Builder's fast break finished ODU's new arena!
By HARRY MINIUM, The Virginian-Pilot© November 23, 2002
NORFOLK -- Eleven months ago, a construction accident put Old Dominion University's plans to open a new arena this fall at risk. A giant crane was lifting a 55,000-pound, 240-foot-long steel truss, the last of five to be installed at the Ted Constant Convocation Center, when the crane collapsed.
The truss that would support the roof and hold up the arena's giant scoreboard fell 80 feet, bent and useless, as the crane disintegrated. David Robichaud, project manager for ODU, concluded the arena could not be ready for basketball season.
Stephen B. Ballard didn't agree. It was his S.B. Ballard Construction Company that was building the arena.
Getting the arena open on time became an obsession of Ballard's, said Ron Tola, an ODU vice president. That was in part because Ballard's company never had built an arena -- its niche is concrete, such as the Virginia Beach Oceanfront seawall and the Norfolk Airport parking garage -- and Ballard wanted the Constant Center to be a showpiece for his company.
Because this was Ballard's first arena, ODU was concerned enough to hire Turner Construction, which specializes in arenas and stadiums, to do an analysis of Ballard's plans. Turner told ODU that Ballard would complete the building two months late.
``We were determined to prove them wrong,'' Ballard said.
He delivered nearly two months early. Friday night, the ODU Lady Monarchs basketball team hosted Virginia in the center's first regular-season sports event. ODU lost, 63-55.
To get the building open on time, Ballard did some unusual things.
He called Canam Steel in Point of Rocks, Md., which manufactured the truss, asking how long it would take to rebuild the one his crane destroyed. Months, he was told.
Ballard rented a plane and flew to the plant, carrying T-shirts and hats and a bag full of $100 bills. He asked the plant manager, production manager, union chiefs and workers to lunch. Then he gave a speech about a university in Virginia trying to open its arena. He spread the hats, T-shirts and cash on the table.
``I told them I needed 15 volunteers,'' Ballard said. ``I promised them all double-time, plus a couple of hundred bucks apiece.''
It wasn't just the money that won over the plant workers, said Robert Richard, general manager at Canam.
``Have you ever spoken to Steve?'' he said. ``His passion got a lot of them on board. Workers pulled a truss out of a machine they had started forming for the Detroit Lions' new stadium and began working on ODU's truss. They got it done the following afternoon.''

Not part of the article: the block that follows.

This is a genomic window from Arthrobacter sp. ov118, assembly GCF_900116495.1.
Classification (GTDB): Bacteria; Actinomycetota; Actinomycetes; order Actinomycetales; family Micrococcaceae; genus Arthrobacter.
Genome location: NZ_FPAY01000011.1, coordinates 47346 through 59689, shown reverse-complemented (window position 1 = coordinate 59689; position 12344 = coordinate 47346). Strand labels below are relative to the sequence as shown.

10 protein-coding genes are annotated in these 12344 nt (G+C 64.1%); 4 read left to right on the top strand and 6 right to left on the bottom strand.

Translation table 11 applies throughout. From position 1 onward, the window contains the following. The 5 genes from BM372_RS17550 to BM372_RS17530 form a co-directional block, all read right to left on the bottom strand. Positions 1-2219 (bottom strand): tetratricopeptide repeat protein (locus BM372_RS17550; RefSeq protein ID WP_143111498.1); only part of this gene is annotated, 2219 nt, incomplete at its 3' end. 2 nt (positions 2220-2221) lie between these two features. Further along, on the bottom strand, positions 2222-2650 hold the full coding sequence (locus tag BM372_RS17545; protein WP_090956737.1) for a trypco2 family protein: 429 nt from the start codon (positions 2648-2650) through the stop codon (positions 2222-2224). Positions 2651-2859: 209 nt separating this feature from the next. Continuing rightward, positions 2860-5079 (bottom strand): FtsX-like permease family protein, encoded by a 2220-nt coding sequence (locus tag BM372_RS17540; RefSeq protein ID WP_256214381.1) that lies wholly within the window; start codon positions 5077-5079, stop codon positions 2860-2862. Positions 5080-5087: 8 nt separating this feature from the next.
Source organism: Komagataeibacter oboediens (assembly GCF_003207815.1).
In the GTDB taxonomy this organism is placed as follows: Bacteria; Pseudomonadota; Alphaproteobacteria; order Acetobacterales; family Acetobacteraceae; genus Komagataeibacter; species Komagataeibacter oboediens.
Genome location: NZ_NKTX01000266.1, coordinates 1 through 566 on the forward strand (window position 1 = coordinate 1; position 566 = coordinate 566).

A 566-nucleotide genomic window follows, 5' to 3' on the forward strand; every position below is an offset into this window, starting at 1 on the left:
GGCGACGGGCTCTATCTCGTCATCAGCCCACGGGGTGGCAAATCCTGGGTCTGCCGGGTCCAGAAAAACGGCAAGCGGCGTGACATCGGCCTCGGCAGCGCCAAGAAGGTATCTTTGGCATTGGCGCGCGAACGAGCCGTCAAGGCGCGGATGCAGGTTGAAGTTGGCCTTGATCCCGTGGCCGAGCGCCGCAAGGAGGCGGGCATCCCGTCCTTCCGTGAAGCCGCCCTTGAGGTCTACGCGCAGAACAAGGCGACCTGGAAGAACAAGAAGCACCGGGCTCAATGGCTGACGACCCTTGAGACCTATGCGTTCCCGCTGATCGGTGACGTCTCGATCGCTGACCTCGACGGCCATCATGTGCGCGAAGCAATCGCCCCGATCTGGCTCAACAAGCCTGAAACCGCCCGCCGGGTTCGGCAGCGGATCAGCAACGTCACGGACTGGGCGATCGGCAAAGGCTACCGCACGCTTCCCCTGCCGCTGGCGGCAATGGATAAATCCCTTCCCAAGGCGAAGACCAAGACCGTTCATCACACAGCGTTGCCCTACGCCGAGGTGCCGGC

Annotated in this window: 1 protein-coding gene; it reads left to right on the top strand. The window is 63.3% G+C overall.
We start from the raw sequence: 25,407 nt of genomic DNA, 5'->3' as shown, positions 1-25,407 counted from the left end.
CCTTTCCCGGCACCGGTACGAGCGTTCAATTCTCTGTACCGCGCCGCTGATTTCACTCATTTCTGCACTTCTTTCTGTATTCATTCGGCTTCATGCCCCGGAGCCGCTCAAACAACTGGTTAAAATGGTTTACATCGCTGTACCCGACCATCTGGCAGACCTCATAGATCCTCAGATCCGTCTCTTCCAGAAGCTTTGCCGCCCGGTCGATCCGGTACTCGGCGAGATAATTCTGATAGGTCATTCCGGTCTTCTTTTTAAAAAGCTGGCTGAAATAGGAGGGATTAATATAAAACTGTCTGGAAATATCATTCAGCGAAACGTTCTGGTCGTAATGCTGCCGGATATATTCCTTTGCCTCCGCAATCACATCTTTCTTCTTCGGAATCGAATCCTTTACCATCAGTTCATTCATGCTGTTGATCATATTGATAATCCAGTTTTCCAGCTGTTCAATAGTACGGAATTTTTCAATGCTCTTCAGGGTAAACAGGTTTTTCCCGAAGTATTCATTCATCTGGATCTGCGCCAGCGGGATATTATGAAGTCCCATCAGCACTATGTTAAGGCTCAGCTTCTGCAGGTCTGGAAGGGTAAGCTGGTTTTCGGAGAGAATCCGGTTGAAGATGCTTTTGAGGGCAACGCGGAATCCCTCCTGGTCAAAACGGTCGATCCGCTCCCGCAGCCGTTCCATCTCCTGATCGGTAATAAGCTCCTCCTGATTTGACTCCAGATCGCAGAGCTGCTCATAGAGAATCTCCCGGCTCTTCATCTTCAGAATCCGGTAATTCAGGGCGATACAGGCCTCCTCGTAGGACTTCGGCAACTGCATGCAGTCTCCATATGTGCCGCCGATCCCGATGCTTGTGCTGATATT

The extra work cost Ballard $146,000.
As construction moved along, he put up a countdown board listing the number of days before the first basketball game to push himself and his 40 subcontractors harder.
When several subcontractors fell behind, he offered a $10,000 premium to the one that best adhered to the schedule. Money motivated them, he said.
Ballard's biggest problem was with a Maryland company hired to manufacture hollow concrete planks used in the concourse. He was assured by the manufacturer that his planks were being made. Unconvinced, Ballard rented a helicopter, and he and Paul Littlefield, his construction manager, flew to the plant. Ballard called the owner on his cell phone while they circled above. The owner assured him he was indeed making the planks.
``You'd better be,'' Ballard said. ``Because I'm about to land in your plant.''
His worst fears were confirmed. Not only were the planks not completed, but a critical machine was broken.
Ballard had a machine part flown to Maryland that afternoon, and the planks were delivered to Norfolk two days later.
``I'm not the most tactful person in the world,'' Ballard said.
But he has a softer side. He grew up not far from the Constant Center in Colonial Place.
Every few months, he would ask Littlefield to clean up the arena floor so he could drive his mother inside.
She was dying of lung cancer.
``We knew she wouldn't make it long enough to see the arena open,'' Ballard said. ``I'd drive her right in through the loading dock and we'd park in the middle of the arena and open the windows.